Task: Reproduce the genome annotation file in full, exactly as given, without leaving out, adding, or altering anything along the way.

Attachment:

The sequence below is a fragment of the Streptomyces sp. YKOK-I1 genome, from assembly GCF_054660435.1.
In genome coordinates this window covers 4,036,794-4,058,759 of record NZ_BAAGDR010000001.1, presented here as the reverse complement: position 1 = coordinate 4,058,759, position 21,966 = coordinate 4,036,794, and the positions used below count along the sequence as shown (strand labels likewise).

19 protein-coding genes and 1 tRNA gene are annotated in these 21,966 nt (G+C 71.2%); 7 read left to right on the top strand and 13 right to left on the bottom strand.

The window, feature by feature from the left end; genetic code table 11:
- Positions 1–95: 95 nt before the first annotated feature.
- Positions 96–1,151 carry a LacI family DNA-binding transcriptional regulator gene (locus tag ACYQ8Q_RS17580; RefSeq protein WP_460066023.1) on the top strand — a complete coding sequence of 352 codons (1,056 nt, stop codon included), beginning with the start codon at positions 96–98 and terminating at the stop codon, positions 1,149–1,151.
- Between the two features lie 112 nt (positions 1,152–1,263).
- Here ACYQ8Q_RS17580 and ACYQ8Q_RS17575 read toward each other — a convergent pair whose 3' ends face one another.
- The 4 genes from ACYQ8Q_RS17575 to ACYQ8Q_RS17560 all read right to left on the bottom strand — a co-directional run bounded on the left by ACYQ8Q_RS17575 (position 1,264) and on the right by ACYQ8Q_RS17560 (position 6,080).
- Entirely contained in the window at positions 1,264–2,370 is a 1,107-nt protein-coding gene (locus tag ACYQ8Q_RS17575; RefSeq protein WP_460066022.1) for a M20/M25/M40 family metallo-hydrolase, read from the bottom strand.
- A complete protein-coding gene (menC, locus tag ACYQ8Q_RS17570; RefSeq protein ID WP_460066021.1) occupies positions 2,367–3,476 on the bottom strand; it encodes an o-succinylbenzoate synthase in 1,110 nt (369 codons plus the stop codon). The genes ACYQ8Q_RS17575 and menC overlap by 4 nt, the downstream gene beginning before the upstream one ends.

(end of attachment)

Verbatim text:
The sequence below is a fragment of the Streptomyces sp. YKOK-I1 genome, from assembly GCF_054660435.1.
In genome coordinates this window covers 4,036,794-4,058,759 of record NZ_BAAGDR010000001.1, presented here as the reverse complement: position 1 = coordinate 4,058,759, position 21,966 = coordinate 4,036,794, and the positions used below count along the sequence as shown (strand labels likewise).

19 protein-coding genes and 1 tRNA gene are annotated in these 21,966 nt (G+C 71.2%); 7 read left to right on the top strand and 13 right to left on the bottom strand.

The window, feature by feature from the left end; genetic code table 11:
- Positions 1–95: 95 nt before the first annotated feature.
- Positions 96–1,151 carry a LacI family DNA-binding transcriptional regulator gene (locus tag ACYQ8Q_RS17580; RefSeq protein WP_460066023.1) on the top strand — a complete coding sequence of 352 codons (1,056 nt, stop codon included), beginning with the start codon at positions 96–98 and terminating at the stop codon, positions 1,149–1,151.
- Between the two features lie 112 nt (positions 1,152–1,263).
- Here ACYQ8Q_RS17580 and ACYQ8Q_RS17575 read toward each other — a convergent pair whose 3' ends face one another.
- The 4 genes from ACYQ8Q_RS17575 to ACYQ8Q_RS17560 all read right to left on the bottom strand — a co-directional run bounded on the left by ACYQ8Q_RS17575 (position 1,264) and on the right by ACYQ8Q_RS17560 (position 6,080).
- Entirely contained in the window at positions 1,264–2,370 is a 1,107-nt protein-coding gene (locus tag ACYQ8Q_RS17575; RefSeq protein WP_460066022.1) for a M20/M25/M40 family metallo-hydrolase, read from the bottom strand.
- A complete protein-coding gene (menC, locus tag ACYQ8Q_RS17570; RefSeq protein ID WP_460066021.1) occupies positions 2,367–3,476 on the bottom strand; it encodes an o-succinylbenzoate synthase in 1,110 nt (369 codons plus the stop codon). The genes ACYQ8Q_RS17575 and menC overlap by 4 nt, the downstream gene beginning before the upstream one ends.